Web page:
The next step in converting the Santa Fe & Western is to provide one or more decoder equipped locomotives to run on the layout.  Most DCC systems can run one train with conventional locomotives without decoders.  To get the layout running, one or more decoder equipped locos for each additional train will be needed to run on the layout.  There are many DCC mobile decoder choices available.  Some locomotives come with factory installed decoders.  Others are built for simple to install plug-and-play decoders.  Still other locomotives must have wired decoders installed. 

Finally, to complete the conversion to DCC, you’ll need power to run the trains and the DCC system.  Only a few  DCC systems include a power supply built into the booster or command station.  To provide for maximum flexibility in foreign markets where 110V 60 cycle AC is not standard, most DCC manufacturers do not include an integral power supply for their DCC systems.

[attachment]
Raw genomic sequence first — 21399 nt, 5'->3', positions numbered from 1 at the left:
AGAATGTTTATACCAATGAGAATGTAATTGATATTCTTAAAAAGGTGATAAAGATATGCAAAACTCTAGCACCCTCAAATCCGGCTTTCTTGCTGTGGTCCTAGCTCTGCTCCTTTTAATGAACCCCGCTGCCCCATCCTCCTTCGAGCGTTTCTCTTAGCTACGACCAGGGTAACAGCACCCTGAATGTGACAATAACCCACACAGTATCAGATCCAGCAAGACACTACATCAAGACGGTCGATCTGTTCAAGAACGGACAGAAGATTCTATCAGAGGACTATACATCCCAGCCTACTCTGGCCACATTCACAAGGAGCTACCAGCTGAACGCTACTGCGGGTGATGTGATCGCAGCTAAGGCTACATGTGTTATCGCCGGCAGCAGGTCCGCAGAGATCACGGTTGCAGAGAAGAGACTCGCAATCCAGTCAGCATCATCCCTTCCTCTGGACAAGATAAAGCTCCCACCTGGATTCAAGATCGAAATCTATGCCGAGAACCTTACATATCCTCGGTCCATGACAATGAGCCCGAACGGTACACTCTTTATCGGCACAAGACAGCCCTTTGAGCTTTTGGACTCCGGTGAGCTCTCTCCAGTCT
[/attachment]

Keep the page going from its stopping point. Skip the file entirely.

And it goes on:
The Santa Fe & Western is designed to run two trains on the mainline, a switcher in the yard and a locomotive at the engine terminal all at the same time; say a maximum of five units.  Assuming that modern HO or N scale locomotives with modern high performance motors are used, these five units running at the same time will draw 2 to 3 amps all together.  Since the existing layout already has two conventional power packs, the accessory AC output from one of them can be used to power the DCC system.  The accessory AC output from the other power pack can be used to power the turnouts.  If the drain on either power pack is too great, another transformer which can produce 12 to 20 volts AC can be used instead.  Transformer kits or ready-made power supplies that output 5 to 10 amps are available from many sources.  If the locomotives begin to slow down when more locomotives are added to the layout or if the boosters shut down, this may be a sign that the existing power supplies used are not up to the task.